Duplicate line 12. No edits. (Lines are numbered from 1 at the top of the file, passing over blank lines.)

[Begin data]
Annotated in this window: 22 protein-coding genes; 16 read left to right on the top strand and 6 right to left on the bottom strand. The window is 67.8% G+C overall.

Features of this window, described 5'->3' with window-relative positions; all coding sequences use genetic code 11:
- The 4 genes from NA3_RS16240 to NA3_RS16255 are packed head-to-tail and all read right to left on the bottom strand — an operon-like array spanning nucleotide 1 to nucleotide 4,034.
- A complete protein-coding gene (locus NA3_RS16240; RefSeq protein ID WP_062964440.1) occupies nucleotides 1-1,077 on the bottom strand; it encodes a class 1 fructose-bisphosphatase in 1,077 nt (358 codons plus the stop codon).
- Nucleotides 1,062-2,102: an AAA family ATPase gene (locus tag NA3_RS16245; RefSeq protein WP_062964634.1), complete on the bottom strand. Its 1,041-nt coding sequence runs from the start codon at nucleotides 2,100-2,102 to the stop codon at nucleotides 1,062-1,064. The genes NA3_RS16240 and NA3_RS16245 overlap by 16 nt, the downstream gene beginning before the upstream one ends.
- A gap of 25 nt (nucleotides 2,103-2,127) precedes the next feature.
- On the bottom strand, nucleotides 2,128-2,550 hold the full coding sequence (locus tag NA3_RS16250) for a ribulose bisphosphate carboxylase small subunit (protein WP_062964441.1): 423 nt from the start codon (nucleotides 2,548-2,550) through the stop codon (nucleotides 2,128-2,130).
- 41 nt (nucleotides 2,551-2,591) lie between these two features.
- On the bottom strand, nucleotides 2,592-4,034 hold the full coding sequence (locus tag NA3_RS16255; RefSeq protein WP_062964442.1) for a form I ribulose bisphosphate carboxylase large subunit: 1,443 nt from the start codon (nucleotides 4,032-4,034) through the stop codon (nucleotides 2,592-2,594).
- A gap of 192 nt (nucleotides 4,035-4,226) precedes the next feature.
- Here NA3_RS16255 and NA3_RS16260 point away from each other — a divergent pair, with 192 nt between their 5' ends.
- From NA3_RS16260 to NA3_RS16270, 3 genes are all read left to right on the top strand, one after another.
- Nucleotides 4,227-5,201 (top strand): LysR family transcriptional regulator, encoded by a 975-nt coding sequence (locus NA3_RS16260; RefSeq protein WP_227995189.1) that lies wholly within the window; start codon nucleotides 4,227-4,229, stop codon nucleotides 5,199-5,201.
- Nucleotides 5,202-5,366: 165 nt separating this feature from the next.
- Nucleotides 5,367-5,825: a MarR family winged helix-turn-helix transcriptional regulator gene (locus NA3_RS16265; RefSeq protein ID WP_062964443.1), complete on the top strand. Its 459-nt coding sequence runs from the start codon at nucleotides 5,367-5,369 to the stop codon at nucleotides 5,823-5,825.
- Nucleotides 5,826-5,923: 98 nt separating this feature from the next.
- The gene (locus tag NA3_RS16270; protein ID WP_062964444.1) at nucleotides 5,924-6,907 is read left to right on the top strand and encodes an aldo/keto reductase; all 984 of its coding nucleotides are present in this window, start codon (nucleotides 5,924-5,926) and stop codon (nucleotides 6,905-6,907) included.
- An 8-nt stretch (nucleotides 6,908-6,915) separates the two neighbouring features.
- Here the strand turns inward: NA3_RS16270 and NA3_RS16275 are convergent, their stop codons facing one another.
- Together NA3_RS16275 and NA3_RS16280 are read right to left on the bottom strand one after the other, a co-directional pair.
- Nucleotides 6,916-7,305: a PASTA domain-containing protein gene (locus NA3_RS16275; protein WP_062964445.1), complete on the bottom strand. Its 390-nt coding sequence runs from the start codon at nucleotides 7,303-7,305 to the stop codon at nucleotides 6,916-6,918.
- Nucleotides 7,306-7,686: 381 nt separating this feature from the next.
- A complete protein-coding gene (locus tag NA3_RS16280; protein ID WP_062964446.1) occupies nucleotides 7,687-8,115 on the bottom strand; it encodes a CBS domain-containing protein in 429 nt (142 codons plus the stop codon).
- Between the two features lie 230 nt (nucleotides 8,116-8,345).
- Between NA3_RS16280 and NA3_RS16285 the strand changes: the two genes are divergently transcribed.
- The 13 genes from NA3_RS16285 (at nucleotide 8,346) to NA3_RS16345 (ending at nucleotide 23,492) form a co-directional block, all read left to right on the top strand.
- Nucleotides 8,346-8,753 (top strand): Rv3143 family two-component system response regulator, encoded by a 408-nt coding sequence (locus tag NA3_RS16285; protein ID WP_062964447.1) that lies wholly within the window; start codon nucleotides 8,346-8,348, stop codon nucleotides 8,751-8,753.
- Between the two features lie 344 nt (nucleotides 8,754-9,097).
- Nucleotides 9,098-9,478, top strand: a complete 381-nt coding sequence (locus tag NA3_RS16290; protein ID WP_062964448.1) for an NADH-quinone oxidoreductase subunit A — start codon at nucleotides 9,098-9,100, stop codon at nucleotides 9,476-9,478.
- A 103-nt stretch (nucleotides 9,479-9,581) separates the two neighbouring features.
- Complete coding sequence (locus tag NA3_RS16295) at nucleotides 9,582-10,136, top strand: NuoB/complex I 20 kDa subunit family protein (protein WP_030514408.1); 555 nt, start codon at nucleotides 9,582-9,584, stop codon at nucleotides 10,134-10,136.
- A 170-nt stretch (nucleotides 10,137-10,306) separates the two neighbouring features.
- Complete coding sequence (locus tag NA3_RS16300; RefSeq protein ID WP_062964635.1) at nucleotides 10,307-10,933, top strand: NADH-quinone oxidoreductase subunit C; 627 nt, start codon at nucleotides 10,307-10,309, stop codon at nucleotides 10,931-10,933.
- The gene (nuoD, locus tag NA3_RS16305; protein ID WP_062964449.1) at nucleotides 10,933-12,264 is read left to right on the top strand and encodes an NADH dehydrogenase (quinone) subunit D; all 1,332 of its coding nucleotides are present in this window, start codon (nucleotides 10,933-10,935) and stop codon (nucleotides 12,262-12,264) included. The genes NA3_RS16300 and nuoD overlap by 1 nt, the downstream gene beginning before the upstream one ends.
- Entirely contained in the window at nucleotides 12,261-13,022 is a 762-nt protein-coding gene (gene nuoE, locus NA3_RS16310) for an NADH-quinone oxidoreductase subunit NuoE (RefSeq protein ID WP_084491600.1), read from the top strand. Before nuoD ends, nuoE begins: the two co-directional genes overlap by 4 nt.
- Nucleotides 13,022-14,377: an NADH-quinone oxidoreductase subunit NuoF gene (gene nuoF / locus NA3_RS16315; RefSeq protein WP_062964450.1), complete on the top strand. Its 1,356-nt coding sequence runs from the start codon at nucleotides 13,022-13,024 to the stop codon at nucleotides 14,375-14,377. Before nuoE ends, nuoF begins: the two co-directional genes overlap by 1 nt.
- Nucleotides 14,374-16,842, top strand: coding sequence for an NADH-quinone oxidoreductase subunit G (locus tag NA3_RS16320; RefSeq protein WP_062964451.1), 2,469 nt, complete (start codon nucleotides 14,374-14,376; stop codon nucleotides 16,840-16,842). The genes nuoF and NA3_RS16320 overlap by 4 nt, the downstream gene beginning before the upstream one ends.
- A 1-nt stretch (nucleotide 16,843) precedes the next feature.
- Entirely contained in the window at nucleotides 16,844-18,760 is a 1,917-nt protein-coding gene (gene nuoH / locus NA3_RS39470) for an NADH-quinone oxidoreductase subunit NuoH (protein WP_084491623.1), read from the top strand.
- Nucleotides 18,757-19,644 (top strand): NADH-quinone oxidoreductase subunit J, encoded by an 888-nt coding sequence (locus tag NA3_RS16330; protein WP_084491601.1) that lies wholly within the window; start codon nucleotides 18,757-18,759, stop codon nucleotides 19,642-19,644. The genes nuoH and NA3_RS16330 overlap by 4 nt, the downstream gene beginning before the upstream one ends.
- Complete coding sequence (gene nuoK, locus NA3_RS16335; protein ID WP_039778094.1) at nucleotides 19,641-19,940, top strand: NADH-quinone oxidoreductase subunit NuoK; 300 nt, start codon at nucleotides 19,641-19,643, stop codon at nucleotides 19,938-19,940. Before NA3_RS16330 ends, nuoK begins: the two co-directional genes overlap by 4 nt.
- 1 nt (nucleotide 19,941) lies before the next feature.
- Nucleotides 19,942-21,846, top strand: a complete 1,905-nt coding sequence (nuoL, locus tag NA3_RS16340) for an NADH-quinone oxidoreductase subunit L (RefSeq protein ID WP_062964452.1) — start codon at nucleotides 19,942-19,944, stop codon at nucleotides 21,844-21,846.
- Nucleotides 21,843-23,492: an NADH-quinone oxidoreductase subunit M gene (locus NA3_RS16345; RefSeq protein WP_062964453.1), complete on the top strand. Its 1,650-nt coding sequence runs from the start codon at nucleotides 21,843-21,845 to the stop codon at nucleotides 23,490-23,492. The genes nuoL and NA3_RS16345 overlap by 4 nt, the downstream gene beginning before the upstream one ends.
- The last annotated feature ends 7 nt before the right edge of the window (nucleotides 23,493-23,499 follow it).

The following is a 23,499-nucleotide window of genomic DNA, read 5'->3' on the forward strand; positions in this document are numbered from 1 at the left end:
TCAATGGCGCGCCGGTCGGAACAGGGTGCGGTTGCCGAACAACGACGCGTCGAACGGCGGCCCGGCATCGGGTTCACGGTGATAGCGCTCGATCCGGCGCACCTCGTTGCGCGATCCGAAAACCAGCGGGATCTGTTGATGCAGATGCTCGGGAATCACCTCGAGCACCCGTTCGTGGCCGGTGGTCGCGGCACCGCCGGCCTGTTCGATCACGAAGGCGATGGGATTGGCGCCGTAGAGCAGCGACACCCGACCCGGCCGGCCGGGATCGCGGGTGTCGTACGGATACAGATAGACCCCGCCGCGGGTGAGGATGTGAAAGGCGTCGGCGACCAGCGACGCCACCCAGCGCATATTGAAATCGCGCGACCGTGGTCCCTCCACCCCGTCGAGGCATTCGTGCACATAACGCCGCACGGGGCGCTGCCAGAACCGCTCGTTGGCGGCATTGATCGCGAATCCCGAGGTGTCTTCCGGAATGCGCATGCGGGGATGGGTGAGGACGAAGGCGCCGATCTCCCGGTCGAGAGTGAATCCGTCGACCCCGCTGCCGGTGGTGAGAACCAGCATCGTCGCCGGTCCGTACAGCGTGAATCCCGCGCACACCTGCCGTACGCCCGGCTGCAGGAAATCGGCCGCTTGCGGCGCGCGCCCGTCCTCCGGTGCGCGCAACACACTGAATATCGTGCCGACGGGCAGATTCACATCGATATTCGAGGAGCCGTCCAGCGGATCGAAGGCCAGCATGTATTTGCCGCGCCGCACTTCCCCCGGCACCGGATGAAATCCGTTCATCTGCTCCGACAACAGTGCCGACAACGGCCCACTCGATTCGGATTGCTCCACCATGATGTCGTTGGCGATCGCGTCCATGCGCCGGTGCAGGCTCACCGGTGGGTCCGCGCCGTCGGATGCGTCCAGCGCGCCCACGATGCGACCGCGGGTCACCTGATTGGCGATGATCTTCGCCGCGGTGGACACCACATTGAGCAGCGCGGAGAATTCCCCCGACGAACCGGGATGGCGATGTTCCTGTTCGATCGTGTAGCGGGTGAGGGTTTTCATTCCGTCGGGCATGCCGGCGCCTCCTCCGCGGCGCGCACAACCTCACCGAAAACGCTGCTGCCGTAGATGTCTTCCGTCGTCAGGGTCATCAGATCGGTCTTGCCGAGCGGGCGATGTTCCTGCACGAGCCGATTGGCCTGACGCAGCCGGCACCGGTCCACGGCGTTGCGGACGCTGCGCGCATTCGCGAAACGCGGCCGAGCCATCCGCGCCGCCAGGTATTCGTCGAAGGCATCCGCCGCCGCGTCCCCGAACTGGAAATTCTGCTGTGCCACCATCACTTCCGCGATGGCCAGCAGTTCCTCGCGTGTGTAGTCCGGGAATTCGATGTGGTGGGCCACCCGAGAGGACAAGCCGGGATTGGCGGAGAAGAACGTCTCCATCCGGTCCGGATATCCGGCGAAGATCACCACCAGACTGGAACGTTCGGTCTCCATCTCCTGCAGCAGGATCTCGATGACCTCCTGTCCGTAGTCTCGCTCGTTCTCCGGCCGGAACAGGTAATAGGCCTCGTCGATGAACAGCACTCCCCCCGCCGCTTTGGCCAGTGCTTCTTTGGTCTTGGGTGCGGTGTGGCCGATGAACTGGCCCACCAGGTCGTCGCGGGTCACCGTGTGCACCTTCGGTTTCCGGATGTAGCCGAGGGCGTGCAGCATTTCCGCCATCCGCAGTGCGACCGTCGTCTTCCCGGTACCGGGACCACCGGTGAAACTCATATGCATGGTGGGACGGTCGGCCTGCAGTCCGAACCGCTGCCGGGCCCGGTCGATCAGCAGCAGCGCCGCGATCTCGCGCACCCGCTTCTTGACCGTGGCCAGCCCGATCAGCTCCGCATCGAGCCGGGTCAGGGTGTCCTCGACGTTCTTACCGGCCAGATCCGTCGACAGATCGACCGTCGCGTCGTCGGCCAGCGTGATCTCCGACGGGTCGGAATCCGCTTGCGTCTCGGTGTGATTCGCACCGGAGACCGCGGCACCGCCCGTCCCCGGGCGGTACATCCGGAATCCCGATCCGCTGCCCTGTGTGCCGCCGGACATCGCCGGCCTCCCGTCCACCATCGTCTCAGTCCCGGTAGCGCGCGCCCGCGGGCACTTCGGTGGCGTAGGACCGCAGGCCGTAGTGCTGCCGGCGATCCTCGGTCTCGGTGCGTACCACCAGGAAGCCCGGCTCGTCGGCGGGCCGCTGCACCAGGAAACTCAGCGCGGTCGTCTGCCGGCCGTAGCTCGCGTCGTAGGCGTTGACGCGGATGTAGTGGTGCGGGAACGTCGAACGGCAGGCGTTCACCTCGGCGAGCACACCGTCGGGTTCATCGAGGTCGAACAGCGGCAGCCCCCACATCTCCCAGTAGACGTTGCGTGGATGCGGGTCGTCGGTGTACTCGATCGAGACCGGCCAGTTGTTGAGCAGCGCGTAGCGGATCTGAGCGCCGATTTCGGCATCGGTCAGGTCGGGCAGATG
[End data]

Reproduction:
- From NA3_RS16260 to NA3_RS16270, 3 genes are all read left to right on the top strand, one after another.